In studio sessions or construction sessions, children have engaged in a variety of activities, for example:

– building foundations for a bike rack that has a birdhouse at each end;

– designing a landscape screen for installation around an unsightly dumpster area;

– creating a ‘whispering wall’ and decorative pillars at the Curious Kids Museum, St Joseph;

– painting and glazing bricks;

– firing mosaics at a local glass works;

– designing and building small scale rollercoaster tracks, making miniature bridges from ice lolly sticks; and

– designing and drawing a building façade, learning about principles of perspective and proportion and researching what makes a good façade.

Children take on roles of creative inspirers and builders. A third year architecture student volunteer, who has helped on a number of programmes across the year, alludes to children’s roles as creative inspirers. She says of the children: ‘I’ve been really excited to see their creativity. It’s not even something that architectural students have’.

The taking on of a building role is something which is particularly available to those older 12-16 year olds who attend the two week camp in July when they construct something at full scale: 'The cool thing about this session is the actual building of something permanent' (Moreno).

Outputs and outcomes

The 2012 project was concluded by the constructing of seven masonry 7-foot pillars along a path leading to a fire pit, also built by the participants. This was designed as an area for students to socialise on campus. A builder from a local construction company Exquisite Homes worked with the young people during this period. He was keen that one outcome would be to demonstrate the craftsmanship behind bricklaying and so show ‘that blue collars are worthwhile’. According to one 13 year old boy, he learned that the skill most needed for building skills is: patience.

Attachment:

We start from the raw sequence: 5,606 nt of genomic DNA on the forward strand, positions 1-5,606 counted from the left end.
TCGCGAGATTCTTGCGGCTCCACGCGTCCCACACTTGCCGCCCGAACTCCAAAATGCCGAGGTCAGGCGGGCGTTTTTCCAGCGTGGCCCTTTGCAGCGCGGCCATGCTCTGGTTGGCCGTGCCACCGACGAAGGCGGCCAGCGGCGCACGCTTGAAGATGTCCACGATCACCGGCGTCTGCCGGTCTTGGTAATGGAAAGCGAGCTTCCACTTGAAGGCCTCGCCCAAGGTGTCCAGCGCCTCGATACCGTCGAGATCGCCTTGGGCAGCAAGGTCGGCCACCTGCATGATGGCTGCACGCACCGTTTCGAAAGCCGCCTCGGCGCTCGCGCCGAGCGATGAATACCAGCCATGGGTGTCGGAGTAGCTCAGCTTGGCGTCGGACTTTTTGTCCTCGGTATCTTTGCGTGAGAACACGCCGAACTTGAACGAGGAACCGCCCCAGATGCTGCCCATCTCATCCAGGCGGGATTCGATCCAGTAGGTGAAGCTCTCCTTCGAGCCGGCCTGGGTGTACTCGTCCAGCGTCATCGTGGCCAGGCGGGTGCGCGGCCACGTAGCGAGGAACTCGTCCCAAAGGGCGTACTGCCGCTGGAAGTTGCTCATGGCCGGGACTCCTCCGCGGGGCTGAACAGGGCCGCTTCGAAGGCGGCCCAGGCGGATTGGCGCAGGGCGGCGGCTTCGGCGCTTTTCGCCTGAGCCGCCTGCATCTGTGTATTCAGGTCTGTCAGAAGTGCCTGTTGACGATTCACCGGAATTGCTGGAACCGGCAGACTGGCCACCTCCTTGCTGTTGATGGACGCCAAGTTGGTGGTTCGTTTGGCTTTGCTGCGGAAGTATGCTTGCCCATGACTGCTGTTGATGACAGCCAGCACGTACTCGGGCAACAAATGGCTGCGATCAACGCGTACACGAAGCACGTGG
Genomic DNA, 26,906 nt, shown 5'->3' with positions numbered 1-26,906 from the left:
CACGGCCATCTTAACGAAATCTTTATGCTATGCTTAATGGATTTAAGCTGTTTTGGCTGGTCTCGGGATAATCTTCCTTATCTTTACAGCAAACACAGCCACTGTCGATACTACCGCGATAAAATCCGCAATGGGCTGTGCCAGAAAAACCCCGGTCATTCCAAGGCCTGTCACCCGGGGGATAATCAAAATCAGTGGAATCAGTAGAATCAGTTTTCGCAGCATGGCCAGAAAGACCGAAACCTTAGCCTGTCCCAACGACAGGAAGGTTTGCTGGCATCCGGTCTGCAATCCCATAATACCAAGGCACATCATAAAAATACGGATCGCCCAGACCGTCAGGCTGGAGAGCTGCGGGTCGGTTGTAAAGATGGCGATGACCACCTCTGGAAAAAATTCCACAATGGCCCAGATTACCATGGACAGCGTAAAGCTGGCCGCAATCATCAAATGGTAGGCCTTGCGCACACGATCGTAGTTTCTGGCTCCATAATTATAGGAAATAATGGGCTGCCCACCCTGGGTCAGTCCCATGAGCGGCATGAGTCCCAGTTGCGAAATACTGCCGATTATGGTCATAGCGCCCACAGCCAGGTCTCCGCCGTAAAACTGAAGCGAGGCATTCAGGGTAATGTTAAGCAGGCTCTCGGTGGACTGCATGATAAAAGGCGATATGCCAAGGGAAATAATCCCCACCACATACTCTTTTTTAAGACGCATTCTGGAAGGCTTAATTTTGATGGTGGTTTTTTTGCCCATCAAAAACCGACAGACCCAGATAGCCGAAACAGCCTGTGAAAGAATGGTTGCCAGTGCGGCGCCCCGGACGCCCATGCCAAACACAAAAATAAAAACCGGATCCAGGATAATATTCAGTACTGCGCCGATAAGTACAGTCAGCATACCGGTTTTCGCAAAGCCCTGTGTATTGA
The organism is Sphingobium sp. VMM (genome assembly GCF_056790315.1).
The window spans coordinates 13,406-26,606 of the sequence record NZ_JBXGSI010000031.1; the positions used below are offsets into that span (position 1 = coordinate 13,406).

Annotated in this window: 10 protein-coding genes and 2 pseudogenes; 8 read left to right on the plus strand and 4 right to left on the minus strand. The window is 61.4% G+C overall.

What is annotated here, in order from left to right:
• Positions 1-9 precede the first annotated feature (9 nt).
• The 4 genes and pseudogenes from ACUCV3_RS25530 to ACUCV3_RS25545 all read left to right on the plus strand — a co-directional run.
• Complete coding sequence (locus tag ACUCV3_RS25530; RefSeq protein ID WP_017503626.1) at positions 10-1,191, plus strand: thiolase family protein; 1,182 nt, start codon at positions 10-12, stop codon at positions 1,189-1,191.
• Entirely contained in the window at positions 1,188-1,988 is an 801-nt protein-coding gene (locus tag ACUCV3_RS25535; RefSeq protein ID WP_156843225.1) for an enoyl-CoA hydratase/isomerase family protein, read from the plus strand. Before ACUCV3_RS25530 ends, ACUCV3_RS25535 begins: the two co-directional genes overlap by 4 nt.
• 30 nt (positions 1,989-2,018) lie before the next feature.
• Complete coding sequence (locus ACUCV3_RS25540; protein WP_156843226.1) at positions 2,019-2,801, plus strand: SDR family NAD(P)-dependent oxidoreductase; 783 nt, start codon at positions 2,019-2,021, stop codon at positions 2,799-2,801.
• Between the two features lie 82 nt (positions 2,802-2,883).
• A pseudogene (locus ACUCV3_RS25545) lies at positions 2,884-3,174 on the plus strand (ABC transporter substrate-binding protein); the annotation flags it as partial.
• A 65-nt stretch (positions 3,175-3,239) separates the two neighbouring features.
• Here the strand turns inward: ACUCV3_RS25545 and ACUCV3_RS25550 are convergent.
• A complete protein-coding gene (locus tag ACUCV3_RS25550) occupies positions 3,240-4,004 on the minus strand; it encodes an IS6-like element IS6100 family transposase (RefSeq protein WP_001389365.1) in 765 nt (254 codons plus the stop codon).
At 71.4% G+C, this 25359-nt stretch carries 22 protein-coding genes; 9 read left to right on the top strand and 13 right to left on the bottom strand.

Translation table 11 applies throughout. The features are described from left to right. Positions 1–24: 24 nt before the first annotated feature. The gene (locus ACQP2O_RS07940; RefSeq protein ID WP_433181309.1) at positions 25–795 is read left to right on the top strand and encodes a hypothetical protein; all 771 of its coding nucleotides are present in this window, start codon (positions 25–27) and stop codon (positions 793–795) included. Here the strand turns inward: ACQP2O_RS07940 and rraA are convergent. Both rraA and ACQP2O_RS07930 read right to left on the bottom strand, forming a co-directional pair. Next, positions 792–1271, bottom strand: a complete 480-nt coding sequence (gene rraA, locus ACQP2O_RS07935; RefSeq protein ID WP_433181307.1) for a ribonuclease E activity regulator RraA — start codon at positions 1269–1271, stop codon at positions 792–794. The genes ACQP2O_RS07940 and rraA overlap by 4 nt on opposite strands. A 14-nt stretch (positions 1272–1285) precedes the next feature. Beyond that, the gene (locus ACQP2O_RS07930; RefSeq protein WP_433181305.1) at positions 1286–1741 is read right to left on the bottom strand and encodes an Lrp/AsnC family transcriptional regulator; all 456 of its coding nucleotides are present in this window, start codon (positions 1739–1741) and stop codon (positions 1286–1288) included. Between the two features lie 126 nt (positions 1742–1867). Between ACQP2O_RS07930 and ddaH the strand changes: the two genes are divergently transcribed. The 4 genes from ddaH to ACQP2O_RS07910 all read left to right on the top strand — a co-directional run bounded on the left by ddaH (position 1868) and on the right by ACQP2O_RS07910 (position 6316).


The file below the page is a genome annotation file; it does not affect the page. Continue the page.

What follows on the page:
The final building work was celebrated some months after its completion when the young builders brought their families for a party in November, to see their creation. They put it to use, lighting a fire in the fire pit, admiring their artwork set within the pillars and enjoying use of the seating areas.

In 2012 as in other years, the project was celebrated in local press releases and children often go on to repeat the camp in subsequent years.

One of the perhaps hidden outcomes of this 2012 and earlier projects seems to be the mutual realisation (and re-realisation) of the creative potential of both children and facilitator. Speaking of Moreno, a volunteer architecture student praises him for taking ‘ideas that make no sense and actually make them into something you would not expect. It’s magic’.


Andrews University ‘Renaissance Kids build at Andrews (accessed 30 September 2013).

Renaissance Kids ‘Summer Architecture Camp’ (accessed 30 September 2013).

Renaissance Kids ‘Architecture Camp on Facebook’ (accessed 30 September 2013).

Van Arsdall, S. (2011) ‘Andrews camp turns kids on to architecture’, July 13 2011. Online. Available: (accessed 30 September 2013).


Fire Circle and Masonry Scultpure. Courtesy: IMC photographer Joshua Martin


Miniature brick tower team competition. Courtesy: Renaissance Kids assitant Sienna Moreno


Pier detail. Ceramic art in architecture. Courtesy: IMC photographer Joshua Martin